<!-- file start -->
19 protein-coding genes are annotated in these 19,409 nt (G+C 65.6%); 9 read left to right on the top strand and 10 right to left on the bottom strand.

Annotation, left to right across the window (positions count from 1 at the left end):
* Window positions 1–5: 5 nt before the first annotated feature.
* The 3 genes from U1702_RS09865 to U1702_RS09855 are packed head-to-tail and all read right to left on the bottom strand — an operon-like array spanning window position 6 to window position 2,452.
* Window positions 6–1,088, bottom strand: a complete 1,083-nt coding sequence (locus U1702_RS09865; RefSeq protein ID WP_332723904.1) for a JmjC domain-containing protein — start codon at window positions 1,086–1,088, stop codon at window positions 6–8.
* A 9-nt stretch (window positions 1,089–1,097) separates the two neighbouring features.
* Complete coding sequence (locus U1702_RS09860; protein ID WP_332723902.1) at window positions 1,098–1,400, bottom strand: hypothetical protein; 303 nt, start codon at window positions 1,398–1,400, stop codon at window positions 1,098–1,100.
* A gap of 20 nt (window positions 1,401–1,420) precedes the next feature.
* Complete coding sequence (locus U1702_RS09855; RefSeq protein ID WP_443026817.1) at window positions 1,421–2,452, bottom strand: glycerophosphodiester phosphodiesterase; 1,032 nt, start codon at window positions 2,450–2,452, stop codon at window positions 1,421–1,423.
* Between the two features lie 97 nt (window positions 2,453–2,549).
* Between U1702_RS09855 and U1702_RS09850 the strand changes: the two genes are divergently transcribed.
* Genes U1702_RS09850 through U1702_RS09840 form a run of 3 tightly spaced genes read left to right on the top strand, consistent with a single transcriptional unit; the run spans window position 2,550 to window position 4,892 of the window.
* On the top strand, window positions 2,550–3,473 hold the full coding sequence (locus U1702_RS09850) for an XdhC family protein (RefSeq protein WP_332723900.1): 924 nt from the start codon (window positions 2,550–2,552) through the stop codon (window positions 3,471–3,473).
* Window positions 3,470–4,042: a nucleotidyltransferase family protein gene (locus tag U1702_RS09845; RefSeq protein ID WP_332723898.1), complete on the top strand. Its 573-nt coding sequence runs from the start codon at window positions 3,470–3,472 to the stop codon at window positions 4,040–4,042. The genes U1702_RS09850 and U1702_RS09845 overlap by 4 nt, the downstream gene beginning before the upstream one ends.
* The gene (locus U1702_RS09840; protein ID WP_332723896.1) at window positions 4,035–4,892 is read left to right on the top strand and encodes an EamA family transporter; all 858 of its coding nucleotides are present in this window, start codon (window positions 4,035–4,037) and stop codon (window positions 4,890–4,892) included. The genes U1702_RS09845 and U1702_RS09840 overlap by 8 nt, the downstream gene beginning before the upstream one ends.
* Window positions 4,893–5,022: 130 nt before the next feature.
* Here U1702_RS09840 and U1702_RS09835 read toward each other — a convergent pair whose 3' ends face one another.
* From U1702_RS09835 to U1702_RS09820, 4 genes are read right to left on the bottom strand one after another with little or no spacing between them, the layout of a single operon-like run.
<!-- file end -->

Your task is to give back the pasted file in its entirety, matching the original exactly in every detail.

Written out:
19 protein-coding genes are annotated in these 19,409 nt (G+C 65.6%); 9 read left to right on the top strand and 10 right to left on the bottom strand.

Annotation, left to right across the window (positions count from 1 at the left end):
* Window positions 1–5: 5 nt before the first annotated feature.
* The 3 genes from U1702_RS09865 to U1702_RS09855 are packed head-to-tail and all read right to left on the bottom strand — an operon-like array spanning window position 6 to window position 2,452.
* Window positions 6–1,088, bottom strand: a complete 1,083-nt coding sequence (locus U1702_RS09865; RefSeq protein ID WP_332723904.1) for a JmjC domain-containing protein — start codon at window positions 1,086–1,088, stop codon at window positions 6–8.
* A 9-nt stretch (window positions 1,089–1,097) separates the two neighbouring features.
* Complete coding sequence (locus U1702_RS09860; protein ID WP_332723902.1) at window positions 1,098–1,400, bottom strand: hypothetical protein; 303 nt, start codon at window positions 1,398–1,400, stop codon at window positions 1,098–1,100.
* A gap of 20 nt (window positions 1,401–1,420) precedes the next feature.
* Complete coding sequence (locus U1702_RS09855; RefSeq protein ID WP_443026817.1) at window positions 1,421–2,452, bottom strand: glycerophosphodiester phosphodiesterase; 1,032 nt, start codon at window positions 2,450–2,452, stop codon at window positions 1,421–1,423.
* Between the two features lie 97 nt (window positions 2,453–2,549).
* Between U1702_RS09855 and U1702_RS09850 the strand changes: the two genes are divergently transcribed.
* Genes U1702_RS09850 through U1702_RS09840 form a run of 3 tightly spaced genes read left to right on the top strand, consistent with a single transcriptional unit; the run spans window position 2,550 to window position 4,892 of the window.
* On the top strand, window positions 2,550–3,473 hold the full coding sequence (locus U1702_RS09850) for an XdhC family protein (RefSeq protein WP_332723900.1): 924 nt from the start codon (window positions 2,550–2,552) through the stop codon (window positions 3,471–3,473).
* Window positions 3,470–4,042: a nucleotidyltransferase family protein gene (locus tag U1702_RS09845; RefSeq protein ID WP_332723898.1), complete on the top strand. Its 573-nt coding sequence runs from the start codon at window positions 3,470–3,472 to the stop codon at window positions 4,040–4,042. The genes U1702_RS09850 and U1702_RS09845 overlap by 4 nt, the downstream gene beginning before the upstream one ends.
* The gene (locus U1702_RS09840; protein ID WP_332723896.1) at window positions 4,035–4,892 is read left to right on the top strand and encodes an EamA family transporter; all 858 of its coding nucleotides are present in this window, start codon (window positions 4,035–4,037) and stop codon (window positions 4,890–4,892) included. The genes U1702_RS09845 and U1702_RS09840 overlap by 8 nt, the downstream gene beginning before the upstream one ends.
* Window positions 4,893–5,022: 130 nt before the next feature.
* Here U1702_RS09840 and U1702_RS09835 read toward each other — a convergent pair whose 3' ends face one another.
* From U1702_RS09835 to U1702_RS09820, 4 genes are read right to left on the bottom strand one after another with little or no spacing between them, the layout of a single operon-like run.